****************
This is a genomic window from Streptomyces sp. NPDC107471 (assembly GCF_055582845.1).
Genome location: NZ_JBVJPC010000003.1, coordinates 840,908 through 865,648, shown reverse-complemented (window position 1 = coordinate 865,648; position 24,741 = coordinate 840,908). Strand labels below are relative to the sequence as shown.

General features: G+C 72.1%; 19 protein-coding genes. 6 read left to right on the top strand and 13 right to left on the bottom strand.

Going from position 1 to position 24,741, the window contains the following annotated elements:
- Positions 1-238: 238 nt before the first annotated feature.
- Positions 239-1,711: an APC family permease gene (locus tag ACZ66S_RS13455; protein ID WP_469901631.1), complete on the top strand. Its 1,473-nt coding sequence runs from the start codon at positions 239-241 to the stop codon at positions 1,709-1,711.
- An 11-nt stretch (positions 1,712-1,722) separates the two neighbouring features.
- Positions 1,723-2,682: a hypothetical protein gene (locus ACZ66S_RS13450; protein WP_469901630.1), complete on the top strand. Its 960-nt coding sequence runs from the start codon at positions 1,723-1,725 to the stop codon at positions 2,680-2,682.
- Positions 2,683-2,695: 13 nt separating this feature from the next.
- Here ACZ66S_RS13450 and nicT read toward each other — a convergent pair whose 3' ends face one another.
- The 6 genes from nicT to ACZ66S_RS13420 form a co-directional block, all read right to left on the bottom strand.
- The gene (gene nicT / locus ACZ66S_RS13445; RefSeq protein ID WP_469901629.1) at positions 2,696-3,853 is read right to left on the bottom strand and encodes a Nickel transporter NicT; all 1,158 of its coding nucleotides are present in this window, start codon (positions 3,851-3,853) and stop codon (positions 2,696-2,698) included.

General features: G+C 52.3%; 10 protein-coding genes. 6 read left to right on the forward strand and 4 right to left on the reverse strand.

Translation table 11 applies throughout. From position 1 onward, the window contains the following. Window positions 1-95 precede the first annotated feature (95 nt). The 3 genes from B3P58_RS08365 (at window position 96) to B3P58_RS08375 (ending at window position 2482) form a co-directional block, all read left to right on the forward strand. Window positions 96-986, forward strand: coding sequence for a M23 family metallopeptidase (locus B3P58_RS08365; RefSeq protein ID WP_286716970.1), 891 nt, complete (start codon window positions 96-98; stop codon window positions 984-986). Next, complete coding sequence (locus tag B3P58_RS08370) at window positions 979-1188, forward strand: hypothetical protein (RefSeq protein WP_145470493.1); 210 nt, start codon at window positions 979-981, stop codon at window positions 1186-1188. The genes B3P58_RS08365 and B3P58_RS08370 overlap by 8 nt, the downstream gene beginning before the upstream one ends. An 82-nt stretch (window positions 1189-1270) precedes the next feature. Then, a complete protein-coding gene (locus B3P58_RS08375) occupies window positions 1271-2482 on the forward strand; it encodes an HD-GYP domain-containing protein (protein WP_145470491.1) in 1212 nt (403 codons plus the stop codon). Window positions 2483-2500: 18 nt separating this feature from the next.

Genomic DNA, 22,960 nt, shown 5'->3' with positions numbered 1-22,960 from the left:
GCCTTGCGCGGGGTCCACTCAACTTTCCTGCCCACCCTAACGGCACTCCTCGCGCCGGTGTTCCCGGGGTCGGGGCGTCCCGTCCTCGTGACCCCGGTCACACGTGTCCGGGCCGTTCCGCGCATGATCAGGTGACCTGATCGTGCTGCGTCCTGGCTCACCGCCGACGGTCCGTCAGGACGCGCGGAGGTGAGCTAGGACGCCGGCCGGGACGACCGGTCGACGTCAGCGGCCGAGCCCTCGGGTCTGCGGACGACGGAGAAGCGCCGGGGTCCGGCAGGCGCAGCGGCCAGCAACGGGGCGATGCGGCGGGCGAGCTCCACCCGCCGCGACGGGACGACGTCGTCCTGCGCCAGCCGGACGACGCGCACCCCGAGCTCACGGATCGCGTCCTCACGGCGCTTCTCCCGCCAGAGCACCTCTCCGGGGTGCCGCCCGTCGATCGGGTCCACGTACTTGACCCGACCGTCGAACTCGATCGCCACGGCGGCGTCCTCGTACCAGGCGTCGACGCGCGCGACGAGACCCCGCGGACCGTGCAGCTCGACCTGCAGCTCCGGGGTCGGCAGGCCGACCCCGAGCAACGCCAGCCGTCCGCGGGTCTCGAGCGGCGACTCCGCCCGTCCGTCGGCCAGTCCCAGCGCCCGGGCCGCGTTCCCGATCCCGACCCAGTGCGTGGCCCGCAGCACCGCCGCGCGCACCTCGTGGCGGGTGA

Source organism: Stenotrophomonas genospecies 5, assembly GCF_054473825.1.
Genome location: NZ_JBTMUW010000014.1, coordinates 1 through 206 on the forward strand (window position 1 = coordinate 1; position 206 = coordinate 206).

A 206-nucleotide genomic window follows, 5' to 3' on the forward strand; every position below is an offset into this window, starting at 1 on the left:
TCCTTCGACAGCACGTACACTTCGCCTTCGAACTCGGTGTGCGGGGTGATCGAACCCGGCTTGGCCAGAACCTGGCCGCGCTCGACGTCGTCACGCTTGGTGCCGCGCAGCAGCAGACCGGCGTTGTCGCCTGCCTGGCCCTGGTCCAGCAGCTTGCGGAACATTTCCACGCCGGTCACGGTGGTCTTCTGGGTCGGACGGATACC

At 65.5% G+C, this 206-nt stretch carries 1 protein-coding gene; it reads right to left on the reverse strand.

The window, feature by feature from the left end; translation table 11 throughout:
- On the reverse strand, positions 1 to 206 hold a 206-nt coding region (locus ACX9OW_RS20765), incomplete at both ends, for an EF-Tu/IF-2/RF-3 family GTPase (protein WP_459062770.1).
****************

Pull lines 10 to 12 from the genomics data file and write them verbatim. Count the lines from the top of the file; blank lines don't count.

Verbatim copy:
- Here ACZ66S_RS13450 and nicT read toward each other — a convergent pair whose 3' ends face one another.
- The 6 genes from nicT to ACZ66S_RS13420 form a co-directional block, all read right to left on the bottom strand.
- The gene (gene nicT / locus ACZ66S_RS13445; RefSeq protein ID WP_469901629.1) at positions 2,696-3,853 is read right to left on the bottom strand and encodes a Nickel transporter NicT; all 1,158 of its coding nucleotides are present in this window, start codon (positions 3,851-3,853) and stop codon (positions 2,696-2,698) included.